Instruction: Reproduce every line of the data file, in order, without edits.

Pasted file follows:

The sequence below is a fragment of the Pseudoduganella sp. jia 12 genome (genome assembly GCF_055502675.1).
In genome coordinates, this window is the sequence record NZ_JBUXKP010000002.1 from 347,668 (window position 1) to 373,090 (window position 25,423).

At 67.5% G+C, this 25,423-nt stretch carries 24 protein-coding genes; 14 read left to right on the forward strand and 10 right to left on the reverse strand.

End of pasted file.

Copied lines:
The sequence below is a fragment of the Pseudoduganella sp. jia 12 genome (genome assembly GCF_055502675.1).
In genome coordinates, this window is the sequence record NZ_JBUXKP010000002.1 from 347,668 (window position 1) to 373,090 (window position 25,423).

At 67.5% G+C, this 25,423-nt stretch carries 24 protein-coding genes; 14 read left to right on the forward strand and 10 right to left on the reverse strand.